So, late for a dinner engagement, I dump my well-traveled adventure backpack luggage on the rug in the entry and split.

Nice suite. Who cares. I’m out of here, late for dinner.

Around 11:00 pm that night, I return to the suite with my wife and her friends and everyone who’s met up in the city, and we gather in the living room. Good friends, great conversation, New York City on a Saturday night – great times. As the late night gets later, right before crashing into bed, I wind my way to the bathroom. I pass through a huge dressing room, and stop dead in my tracks as I gaze at the truly palatial bathroom. While it’s the biggest, most lavish bathroom I’ve ever seen – gold and marble throughout – that’s not what’s stopped me in my tracks. Rather, what’s stopped me in my tracks is there’s a step up to the bathroom, steps to every feature in the bathroom, and even the commode is recessed in a tiny closet.

It’s some time past midnight, I have to use the bathroom beyond belief, and I have no access whatsoever.

In these situations, I strive to retain the dignity we all deserve. And, I need to clarify what I mean by that. Sure, I could call the hotel staff and have an entourage of them do whatever it takes to get me into that bathroom. But, at what personal price? And, why, in 2016, at arguably the most prestigious hotel in the world, at which I booked an accessible room, should I have to?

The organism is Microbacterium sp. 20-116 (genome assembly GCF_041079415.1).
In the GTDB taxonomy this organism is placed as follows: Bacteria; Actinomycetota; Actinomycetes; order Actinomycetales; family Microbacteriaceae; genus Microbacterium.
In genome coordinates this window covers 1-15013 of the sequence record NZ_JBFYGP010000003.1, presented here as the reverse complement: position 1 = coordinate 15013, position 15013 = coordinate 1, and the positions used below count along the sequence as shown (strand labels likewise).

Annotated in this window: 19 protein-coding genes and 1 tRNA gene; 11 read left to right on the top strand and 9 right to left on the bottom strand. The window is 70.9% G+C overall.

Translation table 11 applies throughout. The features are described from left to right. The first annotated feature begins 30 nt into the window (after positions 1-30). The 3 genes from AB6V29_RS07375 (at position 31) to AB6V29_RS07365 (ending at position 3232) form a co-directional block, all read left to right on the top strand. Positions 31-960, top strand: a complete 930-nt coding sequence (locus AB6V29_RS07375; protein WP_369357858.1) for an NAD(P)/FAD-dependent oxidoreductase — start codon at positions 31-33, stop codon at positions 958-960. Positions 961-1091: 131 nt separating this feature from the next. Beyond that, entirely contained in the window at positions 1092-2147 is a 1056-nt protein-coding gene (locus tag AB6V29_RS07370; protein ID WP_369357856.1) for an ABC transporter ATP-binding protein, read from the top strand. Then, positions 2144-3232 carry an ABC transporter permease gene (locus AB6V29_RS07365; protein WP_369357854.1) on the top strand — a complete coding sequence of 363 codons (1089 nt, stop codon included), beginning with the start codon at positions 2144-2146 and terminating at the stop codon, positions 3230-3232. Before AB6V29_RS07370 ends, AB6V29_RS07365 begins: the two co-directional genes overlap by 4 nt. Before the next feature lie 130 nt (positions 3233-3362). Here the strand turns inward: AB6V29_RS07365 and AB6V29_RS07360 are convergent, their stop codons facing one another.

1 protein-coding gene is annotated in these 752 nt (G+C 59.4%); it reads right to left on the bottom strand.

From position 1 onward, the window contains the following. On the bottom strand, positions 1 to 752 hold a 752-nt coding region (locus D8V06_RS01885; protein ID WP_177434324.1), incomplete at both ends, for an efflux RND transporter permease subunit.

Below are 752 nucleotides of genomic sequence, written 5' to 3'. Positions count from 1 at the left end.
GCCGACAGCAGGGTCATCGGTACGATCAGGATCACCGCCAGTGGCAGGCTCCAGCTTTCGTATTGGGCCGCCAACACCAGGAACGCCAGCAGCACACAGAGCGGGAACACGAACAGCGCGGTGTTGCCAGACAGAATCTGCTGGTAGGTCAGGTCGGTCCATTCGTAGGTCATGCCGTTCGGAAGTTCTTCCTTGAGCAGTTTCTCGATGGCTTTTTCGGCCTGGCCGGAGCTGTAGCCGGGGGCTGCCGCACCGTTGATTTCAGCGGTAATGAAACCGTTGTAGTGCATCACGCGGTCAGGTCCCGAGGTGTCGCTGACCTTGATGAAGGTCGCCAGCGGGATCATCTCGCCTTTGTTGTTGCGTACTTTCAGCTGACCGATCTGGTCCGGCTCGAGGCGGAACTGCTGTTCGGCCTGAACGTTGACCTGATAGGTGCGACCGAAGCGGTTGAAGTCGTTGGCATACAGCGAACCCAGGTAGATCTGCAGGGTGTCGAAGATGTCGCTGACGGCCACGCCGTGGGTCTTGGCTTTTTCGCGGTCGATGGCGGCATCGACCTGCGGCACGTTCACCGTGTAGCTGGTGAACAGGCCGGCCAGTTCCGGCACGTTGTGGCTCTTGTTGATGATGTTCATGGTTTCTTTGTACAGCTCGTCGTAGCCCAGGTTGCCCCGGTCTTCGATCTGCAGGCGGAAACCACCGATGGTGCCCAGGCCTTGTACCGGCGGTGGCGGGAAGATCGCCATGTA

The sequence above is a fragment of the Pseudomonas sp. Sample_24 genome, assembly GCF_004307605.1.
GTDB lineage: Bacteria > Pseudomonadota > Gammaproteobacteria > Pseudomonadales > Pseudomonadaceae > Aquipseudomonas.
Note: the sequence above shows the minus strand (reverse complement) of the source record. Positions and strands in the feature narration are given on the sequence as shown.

I just want to pee like anyone else, and it shouldn’t have to be an all hands-on-deck production with strangers to do so.

I pick my battle, and just want to crash into bed, so we find a water bottle, I pee in it, and go to bed. The next morning, I use the wet bar in the foyer to get cleaned up for the day. Of course, I roll down to the manager’s office, and we have a very candid and poignant talk about my experience, where the error in accommodations occurred, and how they need better protocols.

If a dude books an accessible suite, he should get that.

Disability is a fascinating life experience. It’s not just grounding and humbling, but it demands that we maintain perspective. I suppose the Waldorf Astoria exists because some people see luxury and lavishness as adding some sort of value or meaning to their lives – and that’s fine. However, for me, for better or worse, I’m just genuinely grateful to use a bathroom.

(Click image to enlarge)

(Click image to enlarge)

By Mark E. Smith

In my 20s, I achieved notoriety for jumping power wheelchairs off of ramps. To see a guy with cerebral palsy rev up a power wheelchair and jump it off of a ramp, a few feet in the air, was quite the spectacle. For me, it was a mix of misguided bravado, showmanship and stupidity. Unfortunately, though, it worked.